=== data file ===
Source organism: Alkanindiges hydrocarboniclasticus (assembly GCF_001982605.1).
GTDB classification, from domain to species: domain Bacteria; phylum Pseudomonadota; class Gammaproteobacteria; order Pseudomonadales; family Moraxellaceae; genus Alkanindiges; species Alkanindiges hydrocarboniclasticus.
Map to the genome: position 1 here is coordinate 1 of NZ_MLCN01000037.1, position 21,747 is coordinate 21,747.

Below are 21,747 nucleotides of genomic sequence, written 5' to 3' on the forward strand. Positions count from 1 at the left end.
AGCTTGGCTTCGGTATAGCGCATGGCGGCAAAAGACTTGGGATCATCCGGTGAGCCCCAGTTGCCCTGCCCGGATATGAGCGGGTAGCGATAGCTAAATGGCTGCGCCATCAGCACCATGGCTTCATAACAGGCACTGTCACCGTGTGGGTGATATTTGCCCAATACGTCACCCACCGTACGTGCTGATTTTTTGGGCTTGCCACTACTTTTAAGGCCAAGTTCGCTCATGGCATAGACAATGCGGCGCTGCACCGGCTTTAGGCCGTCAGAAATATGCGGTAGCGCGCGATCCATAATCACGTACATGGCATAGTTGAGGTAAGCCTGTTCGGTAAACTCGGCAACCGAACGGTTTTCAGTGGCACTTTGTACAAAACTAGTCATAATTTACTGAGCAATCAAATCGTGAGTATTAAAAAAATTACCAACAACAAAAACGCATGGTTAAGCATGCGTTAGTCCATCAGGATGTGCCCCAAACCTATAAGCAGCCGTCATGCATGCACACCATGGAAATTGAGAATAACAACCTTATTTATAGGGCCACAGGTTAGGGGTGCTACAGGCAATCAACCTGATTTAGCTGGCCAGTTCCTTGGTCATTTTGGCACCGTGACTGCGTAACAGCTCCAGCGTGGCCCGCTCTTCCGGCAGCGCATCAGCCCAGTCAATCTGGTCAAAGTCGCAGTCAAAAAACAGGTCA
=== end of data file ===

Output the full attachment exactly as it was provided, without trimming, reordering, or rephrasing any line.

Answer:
Source organism: Alkanindiges hydrocarboniclasticus (assembly GCF_001982605.1).
GTDB classification, from domain to species: domain Bacteria; phylum Pseudomonadota; class Gammaproteobacteria; order Pseudomonadales; family Moraxellaceae; genus Alkanindiges; species Alkanindiges hydrocarboniclasticus.
Map to the genome: position 1 here is coordinate 1 of NZ_MLCN01000037.1, position 21,747 is coordinate 21,747.

Below are 21,747 nucleotides of genomic sequence, written 5' to 3' on the forward strand. Positions count from 1 at the left end.
AGCTTGGCTTCGGTATAGCGCATGGCGGCAAAAGACTTGGGATCATCCGGTGAGCCCCAGTTGCCCTGCCCGGATATGAGCGGGTAGCGATAGCTAAATGGCTGCGCCATCAGCACCATGGCTTCATAACAGGCACTGTCACCGTGTGGGTGATATTTGCCCAATACGTCACCCACCGTACGTGCTGATTTTTTGGGCTTGCCACTACTTTTAAGGCCAAGTTCGCTCATGGCATAGACAATGCGGCGCTGCACCGGCTTTAGGCCGTCAGAAATATGCGGTAGCGCGCGATCCATAATCACGTACATGGCATAGTTGAGGTAAGCCTGTTCGGTAAACTCGGCAACCGAACGGTTTTCAGTGGCACTTTGTACAAAACTAGTCATAATTTACTGAGCAATCAAATCGTGAGTATTAAAAAAATTACCAACAACAAAAACGCATGGTTAAGCATGCGTTAGTCCATCAGGATGTGCCCCAAACCTATAAGCAGCCGTCATGCATGCACACCATGGAAATTGAGAATAACAACCTTATTTATAGGGCCACAGGTTAGGGGTGCTACAGGCAATCAACCTGATTTAGCTGGCCAGTTCCTTGGTCATTTTGGCACCGTGACTGCGTAACAGCTCCAGCGTGGCCCGCTCTTCCGGCAGCGCATCAGCCCAGTCAATCTGGTCAAAGTCGCAGTCAAAAAACAGGTCA